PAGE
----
A Half-baked Project

The further delay in finalizing an environmental impact report for the proposed cement mill and temporary port project on the south Vallejo waterfront comes as no surprise.  More of a head scratcher is the assertion by our community and economic development director that “the fundamental aspect of the project has not changed,” and the changes do not “compel a new document.  This project was clearly not ready for prime time when it was presented for review, and continues to mutate as the public struggles to evaluate the impacts.  At this point we have no way of even knowing what kind of industrial operations might be taking place on the site by year 11 of a 65-year lease.  That’s a fundamental change.

That old General Mills lease was amended and transferred to the Vallejo Marine Terminal principals by the City Council in 2012 with the understanding that the action would allow construction of an international port facility.  The city council was told that since this site was formerly a General Mills shipping terminal it would not even require discretionary approval.  The fiscal and economic impact report for the project touts all the benefits such a port might provide.  The Orcem slag cement milling operation was added later after the lease was amended to serve as an anchor tenant.  According to the economic report, Orcem at full capacity would utilize approximately one-third of the Vallejo Marine Terminal’s maximum import/export capabilities.  The draft environmental impact report circulated for public comment presented both operations as components of a single long-term project.

Long after the public review and comment period ended, we learn that someone failed to do their homework way back at the beginning.  Not only would a port terminal require discretionary approval, it would require an amendment to the Bay Plan by the full Bay Conservation and Development Commission.  General Mills was considered a water related industry — an operation in which raw materials are imported and processed for distribution using ships or barges.  While Orcem would fit the current water related industry use classification, a port terminal is considered a distinct and different use under the Bay Plan.  The VMT phase 2 port operation described in the draft EIR would require an amendment to the Plan in order to conform.

The best that the BCDC staff has been able to offer is the prospect of approving the port use on a temporary interim basis while replacement water related industrial tenants like Orcem can be recruited.  The phase one VMT development of the docking facilities would be allowable as necessary to Orcem’s operation.  But the function of importing and distributing break bulk goods so widely promoted as a long term regional economic driver and the number one project objective can only be permitted for a period of five to 10 years, according to BCDC staff.  If Orcem will only use a third of the capacity, then in as little as six years we could expect the equivalent of two more Orcems occupying the site in place of the temporary port terminal.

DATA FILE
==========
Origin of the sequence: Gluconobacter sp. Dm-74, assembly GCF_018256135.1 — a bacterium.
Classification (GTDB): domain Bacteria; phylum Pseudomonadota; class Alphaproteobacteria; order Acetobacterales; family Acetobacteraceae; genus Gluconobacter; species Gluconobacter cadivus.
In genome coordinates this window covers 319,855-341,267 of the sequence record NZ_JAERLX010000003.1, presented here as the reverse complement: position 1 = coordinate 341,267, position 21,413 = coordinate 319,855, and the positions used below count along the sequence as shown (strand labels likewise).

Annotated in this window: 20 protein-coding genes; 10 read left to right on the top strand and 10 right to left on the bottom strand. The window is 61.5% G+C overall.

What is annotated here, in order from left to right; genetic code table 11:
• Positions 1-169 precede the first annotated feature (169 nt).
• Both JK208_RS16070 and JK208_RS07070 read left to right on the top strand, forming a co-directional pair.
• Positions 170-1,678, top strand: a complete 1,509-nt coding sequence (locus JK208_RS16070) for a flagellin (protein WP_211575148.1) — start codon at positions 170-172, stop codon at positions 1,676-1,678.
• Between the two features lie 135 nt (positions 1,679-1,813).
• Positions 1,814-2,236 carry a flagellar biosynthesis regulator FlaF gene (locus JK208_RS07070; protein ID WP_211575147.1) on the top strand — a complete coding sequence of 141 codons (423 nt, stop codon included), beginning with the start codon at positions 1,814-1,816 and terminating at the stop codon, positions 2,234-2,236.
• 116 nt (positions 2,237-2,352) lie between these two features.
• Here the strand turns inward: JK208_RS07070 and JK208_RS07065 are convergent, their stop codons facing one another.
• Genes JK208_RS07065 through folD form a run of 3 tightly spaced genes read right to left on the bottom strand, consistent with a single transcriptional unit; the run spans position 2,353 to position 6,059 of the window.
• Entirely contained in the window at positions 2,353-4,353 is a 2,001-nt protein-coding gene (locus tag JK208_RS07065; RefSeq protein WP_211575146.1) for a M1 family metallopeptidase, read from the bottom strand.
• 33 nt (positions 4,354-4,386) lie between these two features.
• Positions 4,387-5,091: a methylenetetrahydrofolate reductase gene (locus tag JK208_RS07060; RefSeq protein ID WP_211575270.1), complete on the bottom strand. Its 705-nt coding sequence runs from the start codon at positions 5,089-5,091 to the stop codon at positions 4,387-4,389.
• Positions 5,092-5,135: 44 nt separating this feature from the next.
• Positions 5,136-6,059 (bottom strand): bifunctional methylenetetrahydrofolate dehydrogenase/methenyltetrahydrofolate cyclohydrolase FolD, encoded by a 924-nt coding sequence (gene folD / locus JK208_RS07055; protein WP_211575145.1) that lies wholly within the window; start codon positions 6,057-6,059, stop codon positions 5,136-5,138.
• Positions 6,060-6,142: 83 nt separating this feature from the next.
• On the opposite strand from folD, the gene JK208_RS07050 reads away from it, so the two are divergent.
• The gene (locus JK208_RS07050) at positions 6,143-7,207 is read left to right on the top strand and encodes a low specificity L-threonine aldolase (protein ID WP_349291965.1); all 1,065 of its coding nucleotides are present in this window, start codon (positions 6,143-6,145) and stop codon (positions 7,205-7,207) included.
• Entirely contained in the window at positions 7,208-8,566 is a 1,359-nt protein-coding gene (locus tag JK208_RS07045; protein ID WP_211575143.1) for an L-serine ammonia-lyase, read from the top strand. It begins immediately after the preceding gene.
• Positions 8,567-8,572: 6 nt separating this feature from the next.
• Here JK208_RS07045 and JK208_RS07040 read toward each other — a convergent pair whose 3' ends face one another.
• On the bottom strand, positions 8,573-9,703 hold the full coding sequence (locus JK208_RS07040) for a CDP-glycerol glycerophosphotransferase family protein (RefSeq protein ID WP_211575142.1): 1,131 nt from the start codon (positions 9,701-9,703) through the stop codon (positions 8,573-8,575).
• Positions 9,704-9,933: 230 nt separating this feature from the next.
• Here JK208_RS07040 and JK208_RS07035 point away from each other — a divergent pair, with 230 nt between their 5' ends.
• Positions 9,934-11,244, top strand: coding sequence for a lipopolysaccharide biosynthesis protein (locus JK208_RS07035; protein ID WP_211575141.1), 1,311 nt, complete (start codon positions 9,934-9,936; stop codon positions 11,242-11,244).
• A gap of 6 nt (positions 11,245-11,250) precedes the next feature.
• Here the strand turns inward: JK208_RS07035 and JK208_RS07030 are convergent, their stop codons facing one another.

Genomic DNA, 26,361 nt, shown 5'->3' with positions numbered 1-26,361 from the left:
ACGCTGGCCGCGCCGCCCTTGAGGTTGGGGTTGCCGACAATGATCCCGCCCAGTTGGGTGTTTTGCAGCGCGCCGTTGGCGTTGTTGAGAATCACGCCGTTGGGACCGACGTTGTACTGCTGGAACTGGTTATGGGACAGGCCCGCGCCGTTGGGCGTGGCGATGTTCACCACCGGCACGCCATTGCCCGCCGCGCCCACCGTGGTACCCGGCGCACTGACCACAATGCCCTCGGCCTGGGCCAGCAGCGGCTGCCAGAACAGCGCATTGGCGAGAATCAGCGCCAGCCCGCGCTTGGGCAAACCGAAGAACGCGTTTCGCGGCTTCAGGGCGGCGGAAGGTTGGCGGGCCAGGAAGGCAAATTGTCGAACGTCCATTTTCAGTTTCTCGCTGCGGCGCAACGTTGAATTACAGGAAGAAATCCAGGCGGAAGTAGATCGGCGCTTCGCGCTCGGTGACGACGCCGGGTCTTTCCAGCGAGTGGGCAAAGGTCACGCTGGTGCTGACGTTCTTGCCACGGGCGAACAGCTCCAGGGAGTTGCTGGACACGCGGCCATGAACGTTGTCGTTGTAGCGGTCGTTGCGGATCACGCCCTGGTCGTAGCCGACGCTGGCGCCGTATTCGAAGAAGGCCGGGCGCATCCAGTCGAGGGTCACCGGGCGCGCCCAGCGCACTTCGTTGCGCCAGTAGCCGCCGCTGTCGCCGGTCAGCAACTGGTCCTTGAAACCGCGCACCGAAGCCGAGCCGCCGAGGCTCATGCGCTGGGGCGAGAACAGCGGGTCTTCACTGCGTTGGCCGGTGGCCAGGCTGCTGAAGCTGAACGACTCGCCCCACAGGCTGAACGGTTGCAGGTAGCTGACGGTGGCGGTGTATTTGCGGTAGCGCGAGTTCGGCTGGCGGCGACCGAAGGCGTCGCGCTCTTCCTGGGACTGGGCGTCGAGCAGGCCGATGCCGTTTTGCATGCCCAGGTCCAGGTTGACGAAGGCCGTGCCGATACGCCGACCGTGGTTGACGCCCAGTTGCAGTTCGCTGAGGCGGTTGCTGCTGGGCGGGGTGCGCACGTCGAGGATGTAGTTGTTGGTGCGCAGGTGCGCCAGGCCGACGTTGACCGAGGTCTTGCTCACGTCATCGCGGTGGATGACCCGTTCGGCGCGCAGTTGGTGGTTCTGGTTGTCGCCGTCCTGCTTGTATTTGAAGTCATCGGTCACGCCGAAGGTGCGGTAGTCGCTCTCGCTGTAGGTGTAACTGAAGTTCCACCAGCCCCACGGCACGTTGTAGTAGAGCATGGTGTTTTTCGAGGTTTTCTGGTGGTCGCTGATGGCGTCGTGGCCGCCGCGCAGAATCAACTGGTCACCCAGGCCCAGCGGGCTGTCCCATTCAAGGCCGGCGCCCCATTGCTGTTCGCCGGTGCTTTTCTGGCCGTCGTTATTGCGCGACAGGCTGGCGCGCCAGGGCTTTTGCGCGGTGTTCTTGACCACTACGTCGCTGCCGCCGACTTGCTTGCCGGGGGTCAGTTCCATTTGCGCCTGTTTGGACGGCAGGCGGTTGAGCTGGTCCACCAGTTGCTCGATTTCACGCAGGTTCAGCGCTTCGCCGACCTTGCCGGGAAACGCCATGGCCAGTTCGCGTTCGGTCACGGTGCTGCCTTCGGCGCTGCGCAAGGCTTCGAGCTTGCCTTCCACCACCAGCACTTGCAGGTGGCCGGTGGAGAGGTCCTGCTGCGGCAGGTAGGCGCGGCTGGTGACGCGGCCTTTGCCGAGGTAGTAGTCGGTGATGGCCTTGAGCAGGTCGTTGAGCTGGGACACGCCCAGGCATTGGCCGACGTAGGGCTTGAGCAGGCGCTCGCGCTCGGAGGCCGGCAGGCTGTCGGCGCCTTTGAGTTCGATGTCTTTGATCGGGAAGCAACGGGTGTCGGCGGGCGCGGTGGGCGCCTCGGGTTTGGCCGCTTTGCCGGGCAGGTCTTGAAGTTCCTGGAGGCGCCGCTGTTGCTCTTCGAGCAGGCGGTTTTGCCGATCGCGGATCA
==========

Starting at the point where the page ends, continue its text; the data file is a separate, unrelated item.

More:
I think impartial observers will have to agree that fundamental aspects of the project have indeed changed.  The environmental analysis we spent all that time reviewing now only applies to a small fraction of the lease term and beyond that we have no idea of the nature of this replacement industrial activity or the related environmental impacts for two thirds of the project.  The environmental review process assumes a mature project proposal to evaluate, not one that continues to change and swap out major components after the public review and comment period has ended.  The applicants need do what they should have done in the first place - recruit their industrial tenants that conform with the Bay Plan and produce an environmental impact report that describes the actual project, not just an interim use.

When word of the demise of VMT phase two came out it was suggested that the current draft EIR would still be adequate since the changes would only involve dropping the significant environmental impacts associated with the port use.  That only makes any sense if nothing would replace it, and we know that isn’t the case.  The economic report says Orcem would only use a third of the developed capacity, and the VMT principals have told staff they need the interim port use while they recruit new tenants.  The draft EIR circulated for comment no longer describes the project in a meaningful way that would allow the public to evaluate what living with it would mean over the next 65 years.  That fundamental change compels a new document.